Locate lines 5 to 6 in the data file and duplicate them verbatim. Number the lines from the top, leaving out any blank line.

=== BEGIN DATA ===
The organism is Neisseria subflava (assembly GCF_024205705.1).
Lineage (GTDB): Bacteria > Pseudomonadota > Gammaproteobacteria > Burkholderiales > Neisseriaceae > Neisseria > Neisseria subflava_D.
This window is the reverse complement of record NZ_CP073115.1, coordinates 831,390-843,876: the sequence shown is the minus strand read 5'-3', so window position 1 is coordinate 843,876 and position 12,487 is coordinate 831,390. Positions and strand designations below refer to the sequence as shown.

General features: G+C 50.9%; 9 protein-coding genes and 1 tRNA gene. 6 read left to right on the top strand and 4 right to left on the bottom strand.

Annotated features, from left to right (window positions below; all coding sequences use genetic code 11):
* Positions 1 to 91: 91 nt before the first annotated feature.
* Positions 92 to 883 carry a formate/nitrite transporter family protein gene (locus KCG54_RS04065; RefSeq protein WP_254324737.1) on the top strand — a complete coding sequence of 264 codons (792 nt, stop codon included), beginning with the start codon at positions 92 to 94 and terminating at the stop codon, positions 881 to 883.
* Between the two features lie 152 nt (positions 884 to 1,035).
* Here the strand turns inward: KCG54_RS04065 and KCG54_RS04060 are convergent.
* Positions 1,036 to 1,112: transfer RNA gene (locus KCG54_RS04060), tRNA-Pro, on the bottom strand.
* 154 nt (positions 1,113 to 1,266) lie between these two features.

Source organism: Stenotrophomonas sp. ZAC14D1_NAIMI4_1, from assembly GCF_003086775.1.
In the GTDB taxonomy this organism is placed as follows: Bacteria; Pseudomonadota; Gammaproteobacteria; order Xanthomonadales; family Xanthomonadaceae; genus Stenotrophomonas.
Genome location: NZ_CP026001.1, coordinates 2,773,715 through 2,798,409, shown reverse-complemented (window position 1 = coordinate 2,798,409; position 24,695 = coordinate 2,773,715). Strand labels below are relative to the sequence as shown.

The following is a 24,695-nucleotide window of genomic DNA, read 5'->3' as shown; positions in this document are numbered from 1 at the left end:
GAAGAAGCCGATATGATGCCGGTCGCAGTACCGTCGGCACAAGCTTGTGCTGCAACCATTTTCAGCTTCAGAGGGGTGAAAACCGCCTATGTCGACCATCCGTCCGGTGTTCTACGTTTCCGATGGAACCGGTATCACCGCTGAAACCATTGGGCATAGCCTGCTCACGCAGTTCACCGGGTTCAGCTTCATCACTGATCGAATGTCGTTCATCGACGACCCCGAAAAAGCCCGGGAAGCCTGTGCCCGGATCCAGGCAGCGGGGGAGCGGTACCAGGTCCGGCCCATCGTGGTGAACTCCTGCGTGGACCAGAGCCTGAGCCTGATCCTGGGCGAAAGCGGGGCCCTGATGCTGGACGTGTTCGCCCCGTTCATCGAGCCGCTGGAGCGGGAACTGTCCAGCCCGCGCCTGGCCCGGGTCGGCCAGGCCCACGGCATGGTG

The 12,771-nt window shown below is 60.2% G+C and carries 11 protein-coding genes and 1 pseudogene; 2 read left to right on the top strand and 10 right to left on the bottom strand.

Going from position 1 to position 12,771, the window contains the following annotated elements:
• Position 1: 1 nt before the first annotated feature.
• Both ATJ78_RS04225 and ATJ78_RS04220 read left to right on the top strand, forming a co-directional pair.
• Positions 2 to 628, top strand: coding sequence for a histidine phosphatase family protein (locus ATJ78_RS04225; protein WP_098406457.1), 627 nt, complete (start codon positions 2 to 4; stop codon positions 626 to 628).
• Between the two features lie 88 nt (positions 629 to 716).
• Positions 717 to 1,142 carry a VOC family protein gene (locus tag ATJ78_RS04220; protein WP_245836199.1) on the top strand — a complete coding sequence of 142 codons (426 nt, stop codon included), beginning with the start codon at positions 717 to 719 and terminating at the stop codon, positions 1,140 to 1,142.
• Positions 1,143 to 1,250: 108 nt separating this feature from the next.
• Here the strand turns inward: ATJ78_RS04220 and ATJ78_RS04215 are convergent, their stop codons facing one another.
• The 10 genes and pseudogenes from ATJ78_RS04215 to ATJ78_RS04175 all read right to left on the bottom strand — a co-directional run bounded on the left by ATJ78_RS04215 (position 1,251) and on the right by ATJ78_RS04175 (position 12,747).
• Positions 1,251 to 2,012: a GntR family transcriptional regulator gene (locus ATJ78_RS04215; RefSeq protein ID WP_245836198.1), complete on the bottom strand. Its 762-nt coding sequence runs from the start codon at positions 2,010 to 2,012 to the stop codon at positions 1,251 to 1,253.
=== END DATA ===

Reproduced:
Annotated features, from left to right (window positions below; all coding sequences use genetic code 11):
* Positions 1 to 91: 91 nt before the first annotated feature.